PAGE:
My blog has been a bit quiet of late, due largely to the launch of a new citizen initiative for open data – Québec Ouvert. This effort follows a similar format and model to the successful effort in Montreal (Montreal Ouvert).
One notable difference will be the strategy and the data sets we target for release. By nature, provincial services are more removed from the citizen’s daily life than municipal services. Municipalities offer street cleaning, public transit, roads (some), and parks. Provinces most used services include healthcare, education and larger infrastructure. It could be said that you interact with municipal services on a daily basis, with provincial services on a monthly basis and with federal services on an annual basis. Consequently, we will be working with a different strategy and a wider perspective, while trying to bring our narrative to the individual level – hospital wait times, road construction and high quality education. Specifically, we will be encouraging the province to embrace open data as a tool to fight corruption.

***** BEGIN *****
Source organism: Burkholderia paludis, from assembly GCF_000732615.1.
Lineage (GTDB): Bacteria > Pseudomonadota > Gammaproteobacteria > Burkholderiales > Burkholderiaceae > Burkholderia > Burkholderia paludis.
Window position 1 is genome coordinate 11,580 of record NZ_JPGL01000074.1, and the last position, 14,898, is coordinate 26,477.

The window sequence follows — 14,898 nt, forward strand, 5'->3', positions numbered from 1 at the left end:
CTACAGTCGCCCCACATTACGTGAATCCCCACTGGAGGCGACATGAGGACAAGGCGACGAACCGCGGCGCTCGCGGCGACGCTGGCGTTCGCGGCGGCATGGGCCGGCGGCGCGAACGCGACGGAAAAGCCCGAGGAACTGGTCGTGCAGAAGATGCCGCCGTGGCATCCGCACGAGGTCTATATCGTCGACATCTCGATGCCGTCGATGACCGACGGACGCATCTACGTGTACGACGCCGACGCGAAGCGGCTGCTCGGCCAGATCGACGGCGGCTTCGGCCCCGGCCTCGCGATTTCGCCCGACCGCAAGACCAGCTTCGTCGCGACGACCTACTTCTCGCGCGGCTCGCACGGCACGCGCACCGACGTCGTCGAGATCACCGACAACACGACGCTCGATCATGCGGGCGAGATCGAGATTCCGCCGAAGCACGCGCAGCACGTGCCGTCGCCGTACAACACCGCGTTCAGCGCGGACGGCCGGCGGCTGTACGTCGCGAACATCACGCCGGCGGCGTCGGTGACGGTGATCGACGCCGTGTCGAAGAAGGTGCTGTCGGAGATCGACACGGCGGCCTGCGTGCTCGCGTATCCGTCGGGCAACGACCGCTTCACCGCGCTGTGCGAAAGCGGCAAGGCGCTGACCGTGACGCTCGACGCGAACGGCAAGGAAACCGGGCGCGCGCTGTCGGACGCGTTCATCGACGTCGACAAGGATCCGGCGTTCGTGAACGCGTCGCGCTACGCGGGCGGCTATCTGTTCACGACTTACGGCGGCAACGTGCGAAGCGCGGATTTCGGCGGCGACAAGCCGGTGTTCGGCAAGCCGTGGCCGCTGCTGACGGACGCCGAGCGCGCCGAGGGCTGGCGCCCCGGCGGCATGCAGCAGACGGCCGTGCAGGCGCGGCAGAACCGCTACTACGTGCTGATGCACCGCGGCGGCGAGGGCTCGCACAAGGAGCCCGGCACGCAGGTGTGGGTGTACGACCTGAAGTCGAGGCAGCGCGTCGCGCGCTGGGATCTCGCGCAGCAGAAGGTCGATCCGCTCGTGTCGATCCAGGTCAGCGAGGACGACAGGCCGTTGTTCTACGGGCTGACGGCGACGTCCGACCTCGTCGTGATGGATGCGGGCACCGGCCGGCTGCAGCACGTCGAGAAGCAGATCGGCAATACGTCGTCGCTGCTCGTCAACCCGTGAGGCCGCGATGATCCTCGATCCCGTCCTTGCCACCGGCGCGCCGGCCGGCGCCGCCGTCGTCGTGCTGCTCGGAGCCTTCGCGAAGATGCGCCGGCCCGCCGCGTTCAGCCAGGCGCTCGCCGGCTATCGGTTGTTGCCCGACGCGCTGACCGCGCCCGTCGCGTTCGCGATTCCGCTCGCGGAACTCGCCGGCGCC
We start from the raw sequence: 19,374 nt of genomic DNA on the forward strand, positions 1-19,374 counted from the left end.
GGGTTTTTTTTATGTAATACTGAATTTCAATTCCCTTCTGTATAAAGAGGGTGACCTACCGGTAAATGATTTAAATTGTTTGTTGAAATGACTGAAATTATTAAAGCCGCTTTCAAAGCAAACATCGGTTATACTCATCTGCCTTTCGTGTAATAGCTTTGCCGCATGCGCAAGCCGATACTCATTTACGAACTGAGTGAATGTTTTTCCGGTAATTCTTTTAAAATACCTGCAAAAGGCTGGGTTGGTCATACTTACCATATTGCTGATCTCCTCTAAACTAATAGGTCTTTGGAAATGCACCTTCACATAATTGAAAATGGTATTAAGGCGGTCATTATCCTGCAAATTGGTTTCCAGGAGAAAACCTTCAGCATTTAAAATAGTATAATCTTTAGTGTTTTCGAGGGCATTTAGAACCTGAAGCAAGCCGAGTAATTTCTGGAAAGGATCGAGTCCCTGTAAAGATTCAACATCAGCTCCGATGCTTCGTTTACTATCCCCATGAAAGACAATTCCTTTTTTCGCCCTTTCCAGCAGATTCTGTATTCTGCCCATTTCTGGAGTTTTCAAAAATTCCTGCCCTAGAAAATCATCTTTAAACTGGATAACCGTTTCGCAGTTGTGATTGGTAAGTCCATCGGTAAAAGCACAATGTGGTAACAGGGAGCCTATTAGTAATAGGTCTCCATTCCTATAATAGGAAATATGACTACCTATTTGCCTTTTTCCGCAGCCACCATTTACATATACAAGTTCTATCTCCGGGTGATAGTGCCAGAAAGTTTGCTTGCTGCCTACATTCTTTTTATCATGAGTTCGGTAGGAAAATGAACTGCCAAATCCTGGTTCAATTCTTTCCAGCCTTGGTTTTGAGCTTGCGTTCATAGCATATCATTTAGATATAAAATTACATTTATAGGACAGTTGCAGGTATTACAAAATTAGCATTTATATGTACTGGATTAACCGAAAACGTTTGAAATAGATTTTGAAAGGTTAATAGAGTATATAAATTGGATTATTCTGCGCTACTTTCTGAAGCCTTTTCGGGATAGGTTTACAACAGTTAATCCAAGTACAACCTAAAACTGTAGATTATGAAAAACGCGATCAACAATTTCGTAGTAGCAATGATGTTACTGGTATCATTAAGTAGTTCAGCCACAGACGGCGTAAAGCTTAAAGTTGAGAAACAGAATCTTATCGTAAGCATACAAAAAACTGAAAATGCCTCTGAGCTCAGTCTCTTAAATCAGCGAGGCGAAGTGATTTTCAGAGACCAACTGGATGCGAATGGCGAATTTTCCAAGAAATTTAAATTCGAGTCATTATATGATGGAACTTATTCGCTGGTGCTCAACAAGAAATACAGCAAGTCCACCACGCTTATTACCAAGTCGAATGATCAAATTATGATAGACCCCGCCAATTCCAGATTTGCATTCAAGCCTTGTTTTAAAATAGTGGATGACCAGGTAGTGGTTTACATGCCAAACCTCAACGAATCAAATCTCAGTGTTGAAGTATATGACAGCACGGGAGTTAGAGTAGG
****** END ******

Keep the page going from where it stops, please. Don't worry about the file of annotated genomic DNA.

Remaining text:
Yesterday, Canadian parliament passed the omnibus C-10 Crime Bill, which includes 9 laws the Conservative party of Canada failed to pass as a minority government. This is possibly the worst thing to happen to Canada in a long time; we might not see the consequences soon, but they will be large, wide and deep. Tens of thousands more people in jail, clogged courts and thousands of lives ruined for no good reason. This law was created and passed without consultation or without the slightest respect for science and analysis, 100% ideological nonsense. Good job Conservative Party of Canada. The quick passage of the bill is not surprising considering the Conservative Party’s past accomplishments (see my old 6 point summary of why Harper is probably not the best prime minister we’ve ever had).
Recently, Bryan Stevenson of Equal Justice Initiative gave a formidable TED Talk (below) on the cruel injustice of the American penal system. In the States, 13 year olds are tried for life and handed life sentences and many states do not allow convicts to vote, even after release from prison. While C-10 is not as bad as US penal law, it is a step in that failed direction. Fundamentally, a good justice system is one that focuses on prevention and rehabilitation; Canada has a decent system, though not perfect. C-10 and the conservative ideology behind it proposes that punishment is the best penal system, that ‘whipping’ people with harsh uncompromising prison terms will reduce crime – it has never worked, and never will. Nearly every group – lawyers, judges, social workers and provincial governments – opposed this law, but Conservatives paid no heed.
Not much to add, but this is indeed a sad day for the fair and just Canada that I hope to live in. At least some judges are starting to oppose the law and hopefully it can be overturned through charter rights, or a new government.